MERCHANT MARINE INTEREST, Opinion
Editor's Note: We ran this guest blog shortly after the COSTA CONCORDIA accident. Since then there have been some other accidents and another recent cruise ship incident that didn't involve sinking, but again there is a lot of professional discussion and not a few formal regulatory inquiries going on over the duties of the master. We thought this post is again relevant and worth reexamining.
The COSTA CONCORDIA: Must a Captain Go Down with His Ship?
|Public domain image of 19th Century ship wreck in progress
I'm a licensed American Merchant Marine Officer who has served as Master and Pilot on large American registered excursion vessels and ferries ranging from 400 passenger capacity to 1400 passenger capacity. Those who know me know that I've had some job losing disputes with management over passenger safety. In one well known argument, that I actually won, I asked a vessel owner who at first didn't want to order the additional children's life jackets that I asked for to imagine himself in my position if something happened. What kid do I deny a life jacket to? How do I ever leave the sinking craft in an adult sized life jacket if children don't have one? What do I tell their mothers? You might note that in that argument one thing I was trying to preserve was not only the lives of children too small for typical life jackets ("personal flotation devices " in the parlance of the regulations) but my own apparent right to abandon ship. That's right folks the Captain has an inherent right to take action to save his own life if he has fulfilled his duties. The reason that "good captains" often go down with the ship is the nature of the duties. Let's look at those duties and why they so often lead to a Captain's death.
The first duty of a Master in a situation likely to result in the total loss of the ship is to decide to either abandon ship or conduct damage control. Depending on the size of the vessel, and the professionalism of the subordinate officers available to him, and the nature of interior ship communications, this duty may require a personal damage survey and assessment. Some Captains have been lost, trapped in rapidly flooding compartments, or blown away by fire and explosion during the initial damage assessment survey leaving the decision to abandon to a surviving subordinate. If the Captain decides to conduct damage control the decision to abandon ship is deferred but damage control may include a decision for partial abandonment when passengers are involved. The Captain may order everyone not involved in dewatering, counter flooding, or fire fighting to take to the life boats. If the damage control efforts go south it is the Captain's duty or that of the surviving senior officer to order abandonment. Of necessity, the Captain is the last man off, sometimes he doesn't make it.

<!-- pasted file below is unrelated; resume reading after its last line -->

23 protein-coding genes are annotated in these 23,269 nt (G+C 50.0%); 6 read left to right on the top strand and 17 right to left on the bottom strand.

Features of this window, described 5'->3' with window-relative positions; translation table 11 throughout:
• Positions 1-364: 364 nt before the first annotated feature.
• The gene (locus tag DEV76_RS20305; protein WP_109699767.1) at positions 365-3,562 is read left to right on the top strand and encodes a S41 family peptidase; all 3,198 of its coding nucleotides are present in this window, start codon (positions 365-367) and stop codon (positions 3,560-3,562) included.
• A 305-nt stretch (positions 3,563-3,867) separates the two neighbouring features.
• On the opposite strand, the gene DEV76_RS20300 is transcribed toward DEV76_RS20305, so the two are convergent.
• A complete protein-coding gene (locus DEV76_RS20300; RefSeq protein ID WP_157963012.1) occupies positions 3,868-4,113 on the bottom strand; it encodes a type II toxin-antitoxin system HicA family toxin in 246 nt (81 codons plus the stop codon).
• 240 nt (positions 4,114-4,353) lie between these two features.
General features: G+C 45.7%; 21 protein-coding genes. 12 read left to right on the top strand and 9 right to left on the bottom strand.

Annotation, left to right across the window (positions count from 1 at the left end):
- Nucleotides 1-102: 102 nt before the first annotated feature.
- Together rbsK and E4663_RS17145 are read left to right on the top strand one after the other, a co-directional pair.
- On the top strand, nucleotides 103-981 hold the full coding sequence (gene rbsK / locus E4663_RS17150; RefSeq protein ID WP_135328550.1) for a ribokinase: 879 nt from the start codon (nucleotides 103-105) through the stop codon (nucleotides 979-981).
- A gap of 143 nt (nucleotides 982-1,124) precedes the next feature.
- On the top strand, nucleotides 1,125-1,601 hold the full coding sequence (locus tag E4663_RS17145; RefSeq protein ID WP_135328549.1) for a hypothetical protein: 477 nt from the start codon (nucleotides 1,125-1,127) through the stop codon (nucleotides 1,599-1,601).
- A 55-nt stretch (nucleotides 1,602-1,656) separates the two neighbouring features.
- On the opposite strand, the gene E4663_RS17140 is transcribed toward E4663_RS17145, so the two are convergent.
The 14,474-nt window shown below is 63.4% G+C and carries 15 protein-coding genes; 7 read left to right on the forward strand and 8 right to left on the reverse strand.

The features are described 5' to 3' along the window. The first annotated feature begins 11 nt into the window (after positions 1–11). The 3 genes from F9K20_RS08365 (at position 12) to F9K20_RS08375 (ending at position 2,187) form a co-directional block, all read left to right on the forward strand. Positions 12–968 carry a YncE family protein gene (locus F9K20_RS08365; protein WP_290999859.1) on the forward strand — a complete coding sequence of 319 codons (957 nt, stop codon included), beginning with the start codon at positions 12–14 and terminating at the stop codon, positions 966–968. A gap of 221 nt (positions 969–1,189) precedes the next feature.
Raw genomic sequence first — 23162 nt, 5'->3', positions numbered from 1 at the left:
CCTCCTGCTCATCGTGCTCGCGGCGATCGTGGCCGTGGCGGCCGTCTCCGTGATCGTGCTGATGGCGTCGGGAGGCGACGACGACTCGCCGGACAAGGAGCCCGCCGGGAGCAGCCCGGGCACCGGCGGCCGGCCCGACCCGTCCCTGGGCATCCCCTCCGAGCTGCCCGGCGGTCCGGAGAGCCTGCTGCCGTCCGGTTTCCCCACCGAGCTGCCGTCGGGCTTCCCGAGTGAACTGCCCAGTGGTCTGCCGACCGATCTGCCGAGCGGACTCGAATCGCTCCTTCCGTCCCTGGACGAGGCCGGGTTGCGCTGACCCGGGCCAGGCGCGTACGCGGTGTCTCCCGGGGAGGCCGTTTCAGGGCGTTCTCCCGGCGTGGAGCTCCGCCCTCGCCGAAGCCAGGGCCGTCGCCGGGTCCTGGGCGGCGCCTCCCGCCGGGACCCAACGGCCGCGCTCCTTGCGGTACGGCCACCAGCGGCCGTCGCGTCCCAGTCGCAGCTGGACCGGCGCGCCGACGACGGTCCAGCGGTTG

Regardless of how soon after discovery of flooding or fire abandonment follows, the Master always has the duty to insure that abandonment is carried out as orderly and safely as possible under the circumstances. This means a maximum effort at accounting for everyone and seeing them safely off the ship. What constitutes a good faith effort? Generally as good of a head count as possible under the circumstances and a diligent search of all unflooded or combustion free compartments for any missing. Under ideal conditions there is a life boat muster roll, orderly embarkation, a head count, a search for anyone not answering muster and an eventual declaration by the Chief Officer to the Captain that all hands are present or accounted for. "Accounted for" means that any missing crew or passengers were seen jumping off the ship, or did not turn up on a search of unflooded compartments. Ship's officers aren't required to enter burning compartments, or flooded, or flooding compartments once an abandonment order is given. Abandonment is ordered when damage is progressive and proceeding at an irreversible rate. Only after the maximum possible effort under the circumstances of the individual case has been made to account for, and evacuate all crew and passengers, may the Captain disembark. Yet under many circumstances he may not be able to disembark yet.
There was a recent case of a fishing vessel in Alaska where after the crew was in inflatable life craft the Captain became aware that the life craft's emergency alert and locating device was not working. He returned to the pilothouse and successfully got off a radio message to the U.S. Coast Guard with the position of his vessel, its survivors, and the nature of their distress. This radio call is credited with the coast Guard's successful rescue of the crew before they could die of exposure, an not unlikely outcome for a fishing vessel in North Sea if no body knew they were in trouble and where they were at the moment of abandonment. Unfortunately that final trip to the pilot house cost the Captain his life but saved the lives of his crew. He was a "good captain" who went down with his ship. Not because he was obligated to do so on some principle of honor but as he continued "to work the problem" he ran out of time.